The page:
US tourist released after ransom payment

American tourist Kimberly Sue Endicott and her tour guide, a Congolese national Jean-Paul Mirenge Remezo, who were kidnapped in a Ugandan wilderness park and held five days by armed captors were returned unharmed on Sunday afternoon after a ransom was paid for their release.

While Ugandan authorities are not mentioning anything about the ransom, credible international media outlets indicated that before the pair was released by its armed captors, a ransom was paid by Kimberly’s family through Wild frontiers Safaris Uganda, a tour agency with which Kimberly went to visit Queen Elizabeth National Park.

She was kidnapped by four armed men in military uniform who later used her mobile phone to demand for $500,000 (Shs 1.8 billion) ransom.

According to various American publications, Kimberly and Mirenge were freed in a negotiated handover, but it was not immediately known how much was paid to secure their release.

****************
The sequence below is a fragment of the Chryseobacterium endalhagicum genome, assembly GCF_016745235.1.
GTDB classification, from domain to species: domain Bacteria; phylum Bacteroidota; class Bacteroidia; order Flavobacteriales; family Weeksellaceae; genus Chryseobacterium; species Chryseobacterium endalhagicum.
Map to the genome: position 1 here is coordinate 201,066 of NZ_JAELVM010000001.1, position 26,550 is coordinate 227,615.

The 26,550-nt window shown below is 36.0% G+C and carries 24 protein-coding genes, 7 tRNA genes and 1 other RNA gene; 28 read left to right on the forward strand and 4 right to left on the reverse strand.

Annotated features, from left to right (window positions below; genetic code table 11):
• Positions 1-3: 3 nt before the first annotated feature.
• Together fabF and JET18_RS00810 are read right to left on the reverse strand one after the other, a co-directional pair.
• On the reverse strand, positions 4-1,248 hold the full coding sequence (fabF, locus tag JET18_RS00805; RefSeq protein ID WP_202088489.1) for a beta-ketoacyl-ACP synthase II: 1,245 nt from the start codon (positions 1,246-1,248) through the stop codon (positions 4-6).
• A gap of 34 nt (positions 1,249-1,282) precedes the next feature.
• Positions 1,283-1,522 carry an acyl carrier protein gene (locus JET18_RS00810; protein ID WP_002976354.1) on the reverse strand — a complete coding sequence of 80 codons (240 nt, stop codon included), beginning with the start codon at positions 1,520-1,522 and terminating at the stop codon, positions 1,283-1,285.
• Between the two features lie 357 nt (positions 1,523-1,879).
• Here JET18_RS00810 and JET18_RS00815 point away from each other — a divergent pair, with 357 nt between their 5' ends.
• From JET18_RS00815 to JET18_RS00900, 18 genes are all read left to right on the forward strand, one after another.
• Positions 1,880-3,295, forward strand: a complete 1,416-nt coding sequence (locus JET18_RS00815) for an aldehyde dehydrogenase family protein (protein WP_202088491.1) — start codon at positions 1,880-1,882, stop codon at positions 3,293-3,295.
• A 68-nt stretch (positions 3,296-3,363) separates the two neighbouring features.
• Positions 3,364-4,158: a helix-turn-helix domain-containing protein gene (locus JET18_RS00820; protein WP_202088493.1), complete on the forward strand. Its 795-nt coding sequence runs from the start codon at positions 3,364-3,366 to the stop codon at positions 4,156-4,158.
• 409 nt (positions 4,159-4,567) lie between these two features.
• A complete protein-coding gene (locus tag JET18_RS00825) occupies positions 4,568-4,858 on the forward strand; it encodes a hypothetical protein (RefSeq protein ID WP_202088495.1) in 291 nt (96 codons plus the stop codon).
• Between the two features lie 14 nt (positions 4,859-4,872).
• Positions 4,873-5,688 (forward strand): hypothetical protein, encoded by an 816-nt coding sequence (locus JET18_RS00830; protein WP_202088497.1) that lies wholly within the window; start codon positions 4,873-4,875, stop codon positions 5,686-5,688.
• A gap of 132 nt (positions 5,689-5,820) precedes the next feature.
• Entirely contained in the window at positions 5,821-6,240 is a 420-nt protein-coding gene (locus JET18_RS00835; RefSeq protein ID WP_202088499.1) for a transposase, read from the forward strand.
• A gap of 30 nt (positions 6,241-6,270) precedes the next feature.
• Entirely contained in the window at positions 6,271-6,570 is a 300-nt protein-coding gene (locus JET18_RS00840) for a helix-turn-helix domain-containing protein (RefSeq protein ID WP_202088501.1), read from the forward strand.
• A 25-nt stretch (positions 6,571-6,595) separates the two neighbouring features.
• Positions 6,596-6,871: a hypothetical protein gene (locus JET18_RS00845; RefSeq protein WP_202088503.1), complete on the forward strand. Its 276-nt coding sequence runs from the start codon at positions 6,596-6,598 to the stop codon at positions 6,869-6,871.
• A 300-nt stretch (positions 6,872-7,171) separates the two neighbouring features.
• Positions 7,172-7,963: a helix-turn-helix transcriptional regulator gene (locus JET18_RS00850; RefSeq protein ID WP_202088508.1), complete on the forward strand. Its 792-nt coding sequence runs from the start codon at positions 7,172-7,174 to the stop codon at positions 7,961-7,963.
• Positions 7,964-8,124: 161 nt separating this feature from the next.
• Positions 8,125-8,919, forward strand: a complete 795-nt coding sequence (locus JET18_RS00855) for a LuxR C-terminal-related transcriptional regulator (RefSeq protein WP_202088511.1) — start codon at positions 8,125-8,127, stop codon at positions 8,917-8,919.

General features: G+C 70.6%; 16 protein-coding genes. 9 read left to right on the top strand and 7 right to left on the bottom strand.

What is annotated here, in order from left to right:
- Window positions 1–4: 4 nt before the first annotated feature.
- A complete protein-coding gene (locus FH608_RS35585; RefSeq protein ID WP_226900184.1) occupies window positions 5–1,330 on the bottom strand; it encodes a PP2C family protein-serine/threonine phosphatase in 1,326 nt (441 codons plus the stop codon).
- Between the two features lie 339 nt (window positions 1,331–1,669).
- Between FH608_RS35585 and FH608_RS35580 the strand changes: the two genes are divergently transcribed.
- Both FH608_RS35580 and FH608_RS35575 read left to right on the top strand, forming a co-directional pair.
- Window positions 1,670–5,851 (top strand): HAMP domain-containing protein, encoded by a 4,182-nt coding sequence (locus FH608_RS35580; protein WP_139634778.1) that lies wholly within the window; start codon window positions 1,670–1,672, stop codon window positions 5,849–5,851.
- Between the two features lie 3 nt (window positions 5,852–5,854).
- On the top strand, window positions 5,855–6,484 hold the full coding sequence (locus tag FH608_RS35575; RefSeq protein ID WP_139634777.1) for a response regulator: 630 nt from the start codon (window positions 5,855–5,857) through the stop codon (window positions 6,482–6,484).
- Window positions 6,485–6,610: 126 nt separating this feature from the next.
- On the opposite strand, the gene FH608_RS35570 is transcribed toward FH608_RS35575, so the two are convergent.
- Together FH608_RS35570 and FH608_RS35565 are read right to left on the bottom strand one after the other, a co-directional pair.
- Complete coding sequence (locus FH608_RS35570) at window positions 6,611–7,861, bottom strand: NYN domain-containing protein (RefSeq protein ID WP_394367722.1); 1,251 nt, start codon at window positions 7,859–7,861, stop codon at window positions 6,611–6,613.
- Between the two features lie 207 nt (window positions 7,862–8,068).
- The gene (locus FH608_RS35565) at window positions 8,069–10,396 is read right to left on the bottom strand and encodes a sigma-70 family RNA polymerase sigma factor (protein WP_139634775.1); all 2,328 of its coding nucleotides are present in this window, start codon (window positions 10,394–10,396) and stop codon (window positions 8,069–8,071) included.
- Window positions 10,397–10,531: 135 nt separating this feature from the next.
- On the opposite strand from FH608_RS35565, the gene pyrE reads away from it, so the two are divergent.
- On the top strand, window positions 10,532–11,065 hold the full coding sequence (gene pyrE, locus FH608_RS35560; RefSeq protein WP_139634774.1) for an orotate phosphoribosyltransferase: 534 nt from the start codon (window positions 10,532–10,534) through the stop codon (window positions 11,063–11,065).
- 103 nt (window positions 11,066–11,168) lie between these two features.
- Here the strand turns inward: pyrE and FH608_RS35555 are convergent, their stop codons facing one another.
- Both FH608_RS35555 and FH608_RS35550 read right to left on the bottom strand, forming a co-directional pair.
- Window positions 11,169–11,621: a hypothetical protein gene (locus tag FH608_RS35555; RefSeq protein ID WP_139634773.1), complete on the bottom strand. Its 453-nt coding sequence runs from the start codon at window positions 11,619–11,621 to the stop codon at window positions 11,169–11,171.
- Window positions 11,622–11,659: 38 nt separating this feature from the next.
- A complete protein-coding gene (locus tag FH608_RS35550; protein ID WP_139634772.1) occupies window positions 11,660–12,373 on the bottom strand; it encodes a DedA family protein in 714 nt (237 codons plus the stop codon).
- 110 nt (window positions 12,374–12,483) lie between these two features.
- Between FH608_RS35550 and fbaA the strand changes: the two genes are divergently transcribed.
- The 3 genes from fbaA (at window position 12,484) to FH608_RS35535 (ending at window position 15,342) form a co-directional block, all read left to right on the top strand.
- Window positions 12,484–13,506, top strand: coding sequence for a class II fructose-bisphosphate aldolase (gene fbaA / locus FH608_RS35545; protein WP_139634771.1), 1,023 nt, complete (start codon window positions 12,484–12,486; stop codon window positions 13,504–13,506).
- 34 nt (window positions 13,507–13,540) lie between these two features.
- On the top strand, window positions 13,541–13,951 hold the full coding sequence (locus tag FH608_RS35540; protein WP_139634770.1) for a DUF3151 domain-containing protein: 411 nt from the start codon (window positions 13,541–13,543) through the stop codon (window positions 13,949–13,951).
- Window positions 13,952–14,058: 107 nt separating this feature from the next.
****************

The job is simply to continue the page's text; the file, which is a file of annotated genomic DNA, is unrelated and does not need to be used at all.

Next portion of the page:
They were taken back to their safari lodge in Kanungu district, Western Uganda.

Police on its Twitter handle did not indicate that any ransom money was paid.

News of the kidnapped victims’ release came after the Federal Bureau of Investigation (FBI) got involved in the search.

“The family has done what’s been asked of them to do. I think it’s the government’s time to help us,” Kim Endicott’s cousin, Rich Endicott, a 62-year-old banker from Phoenix, Arizona, told the Associated Press.

Government Spokesman Ofwono Opondo in a tweet said, the kidnappers had fled.

Uganda Wildlife Authority (UWA), a government body responsible for the national parks was keen to reassure tourists that Uganda’s national parks are safe to visit.